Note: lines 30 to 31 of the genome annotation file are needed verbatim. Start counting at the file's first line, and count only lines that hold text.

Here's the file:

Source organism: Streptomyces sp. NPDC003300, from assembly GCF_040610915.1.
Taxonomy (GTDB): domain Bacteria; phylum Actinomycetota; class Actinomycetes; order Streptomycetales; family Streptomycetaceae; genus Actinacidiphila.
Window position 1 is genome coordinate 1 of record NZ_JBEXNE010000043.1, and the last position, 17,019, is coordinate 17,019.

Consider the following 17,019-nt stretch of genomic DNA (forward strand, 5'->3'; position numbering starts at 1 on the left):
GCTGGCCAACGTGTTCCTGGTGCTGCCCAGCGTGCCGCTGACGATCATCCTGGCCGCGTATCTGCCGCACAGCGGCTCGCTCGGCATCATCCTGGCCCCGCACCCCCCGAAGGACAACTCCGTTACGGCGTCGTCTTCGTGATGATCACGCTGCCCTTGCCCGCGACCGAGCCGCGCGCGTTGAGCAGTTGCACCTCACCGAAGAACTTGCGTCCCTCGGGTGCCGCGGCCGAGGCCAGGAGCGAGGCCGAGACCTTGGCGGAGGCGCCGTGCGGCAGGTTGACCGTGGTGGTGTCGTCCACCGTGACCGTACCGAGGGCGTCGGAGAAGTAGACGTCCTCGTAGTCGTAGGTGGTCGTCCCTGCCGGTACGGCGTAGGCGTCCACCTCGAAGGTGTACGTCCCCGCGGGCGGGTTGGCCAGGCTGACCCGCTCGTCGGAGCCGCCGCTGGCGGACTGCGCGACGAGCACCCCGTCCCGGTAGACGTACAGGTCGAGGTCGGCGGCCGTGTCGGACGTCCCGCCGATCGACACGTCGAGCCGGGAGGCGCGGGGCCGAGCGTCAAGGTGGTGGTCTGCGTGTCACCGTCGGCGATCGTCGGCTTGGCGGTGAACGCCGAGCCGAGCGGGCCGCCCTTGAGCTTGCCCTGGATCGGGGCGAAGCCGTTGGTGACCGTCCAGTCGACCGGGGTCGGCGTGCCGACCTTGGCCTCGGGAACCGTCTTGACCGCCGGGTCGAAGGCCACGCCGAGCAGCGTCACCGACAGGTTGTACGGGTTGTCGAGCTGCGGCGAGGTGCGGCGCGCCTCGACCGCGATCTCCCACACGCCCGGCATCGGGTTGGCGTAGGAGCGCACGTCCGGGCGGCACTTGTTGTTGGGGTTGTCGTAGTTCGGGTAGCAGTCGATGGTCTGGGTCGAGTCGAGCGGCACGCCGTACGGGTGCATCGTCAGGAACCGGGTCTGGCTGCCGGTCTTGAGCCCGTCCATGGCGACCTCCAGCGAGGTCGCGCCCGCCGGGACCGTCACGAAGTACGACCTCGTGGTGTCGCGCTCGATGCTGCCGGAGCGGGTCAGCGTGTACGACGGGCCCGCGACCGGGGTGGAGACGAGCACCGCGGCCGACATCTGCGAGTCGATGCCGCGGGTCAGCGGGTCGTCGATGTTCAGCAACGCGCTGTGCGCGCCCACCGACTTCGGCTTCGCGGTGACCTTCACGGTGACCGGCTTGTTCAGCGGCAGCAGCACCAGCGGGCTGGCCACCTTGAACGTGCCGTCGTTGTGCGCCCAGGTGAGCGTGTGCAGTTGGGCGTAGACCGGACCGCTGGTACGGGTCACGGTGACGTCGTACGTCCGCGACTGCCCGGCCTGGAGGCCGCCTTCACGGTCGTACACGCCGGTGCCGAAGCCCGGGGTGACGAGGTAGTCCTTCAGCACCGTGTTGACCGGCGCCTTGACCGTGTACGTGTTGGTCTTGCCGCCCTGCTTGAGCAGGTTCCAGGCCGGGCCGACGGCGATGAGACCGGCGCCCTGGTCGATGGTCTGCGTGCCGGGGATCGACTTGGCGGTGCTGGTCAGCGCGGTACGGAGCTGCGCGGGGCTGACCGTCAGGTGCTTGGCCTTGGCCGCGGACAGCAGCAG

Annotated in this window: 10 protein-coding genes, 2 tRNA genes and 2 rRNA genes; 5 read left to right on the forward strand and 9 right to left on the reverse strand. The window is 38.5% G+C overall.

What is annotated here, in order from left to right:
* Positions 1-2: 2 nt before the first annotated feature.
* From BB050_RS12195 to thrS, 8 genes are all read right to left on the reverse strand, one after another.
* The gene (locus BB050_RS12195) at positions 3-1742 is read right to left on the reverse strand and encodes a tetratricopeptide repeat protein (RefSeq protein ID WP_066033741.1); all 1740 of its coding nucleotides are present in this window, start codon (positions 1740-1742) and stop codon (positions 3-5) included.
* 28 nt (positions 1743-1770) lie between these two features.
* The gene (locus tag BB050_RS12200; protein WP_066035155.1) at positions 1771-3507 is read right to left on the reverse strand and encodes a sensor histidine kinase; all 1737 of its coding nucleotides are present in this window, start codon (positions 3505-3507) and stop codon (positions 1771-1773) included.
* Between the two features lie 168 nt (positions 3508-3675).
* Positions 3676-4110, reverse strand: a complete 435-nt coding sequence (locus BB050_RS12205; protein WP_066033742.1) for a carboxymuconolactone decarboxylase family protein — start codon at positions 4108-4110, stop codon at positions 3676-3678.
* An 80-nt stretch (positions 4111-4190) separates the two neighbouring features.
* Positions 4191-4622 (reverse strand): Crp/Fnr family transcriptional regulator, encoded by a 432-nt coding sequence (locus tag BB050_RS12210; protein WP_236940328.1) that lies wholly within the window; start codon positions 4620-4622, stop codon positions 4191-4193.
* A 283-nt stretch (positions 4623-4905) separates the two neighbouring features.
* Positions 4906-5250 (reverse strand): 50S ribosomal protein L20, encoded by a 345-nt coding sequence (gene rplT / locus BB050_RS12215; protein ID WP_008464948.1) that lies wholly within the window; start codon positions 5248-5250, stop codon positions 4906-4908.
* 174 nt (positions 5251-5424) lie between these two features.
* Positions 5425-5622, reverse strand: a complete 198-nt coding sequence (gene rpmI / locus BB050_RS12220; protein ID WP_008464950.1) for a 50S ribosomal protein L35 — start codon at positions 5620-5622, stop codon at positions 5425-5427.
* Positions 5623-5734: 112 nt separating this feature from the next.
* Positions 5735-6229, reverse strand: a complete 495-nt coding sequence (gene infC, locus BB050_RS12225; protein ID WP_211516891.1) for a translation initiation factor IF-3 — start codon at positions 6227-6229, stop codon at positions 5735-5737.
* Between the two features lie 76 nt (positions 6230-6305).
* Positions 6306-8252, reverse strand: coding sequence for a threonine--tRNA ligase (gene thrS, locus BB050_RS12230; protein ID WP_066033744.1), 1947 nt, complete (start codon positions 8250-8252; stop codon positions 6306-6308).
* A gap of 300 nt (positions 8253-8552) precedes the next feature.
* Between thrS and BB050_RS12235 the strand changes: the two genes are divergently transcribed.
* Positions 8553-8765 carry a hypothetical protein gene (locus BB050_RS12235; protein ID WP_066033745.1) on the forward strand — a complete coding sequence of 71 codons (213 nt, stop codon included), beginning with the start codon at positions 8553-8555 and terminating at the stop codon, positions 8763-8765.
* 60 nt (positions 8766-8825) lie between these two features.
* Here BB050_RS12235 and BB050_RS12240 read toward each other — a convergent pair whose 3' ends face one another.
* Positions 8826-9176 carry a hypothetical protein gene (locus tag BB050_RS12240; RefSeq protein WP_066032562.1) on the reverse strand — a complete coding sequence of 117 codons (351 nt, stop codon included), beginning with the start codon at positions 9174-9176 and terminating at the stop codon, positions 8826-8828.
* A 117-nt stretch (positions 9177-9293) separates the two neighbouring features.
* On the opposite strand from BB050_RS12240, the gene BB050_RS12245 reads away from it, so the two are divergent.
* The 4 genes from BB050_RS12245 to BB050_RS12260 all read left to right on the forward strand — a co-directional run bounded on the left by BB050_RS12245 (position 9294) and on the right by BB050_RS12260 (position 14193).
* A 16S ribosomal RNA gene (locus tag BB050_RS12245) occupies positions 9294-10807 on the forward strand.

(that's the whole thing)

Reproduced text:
* Positions 8826-9176 carry a hypothetical protein gene (locus tag BB050_RS12240; RefSeq protein WP_066032562.1) on the reverse strand — a complete coding sequence of 117 codons (351 nt, stop codon included), beginning with the start codon at positions 9174-9176 and terminating at the stop codon, positions 8826-8828.
* A 117-nt stretch (positions 9177-9293) separates the two neighbouring features.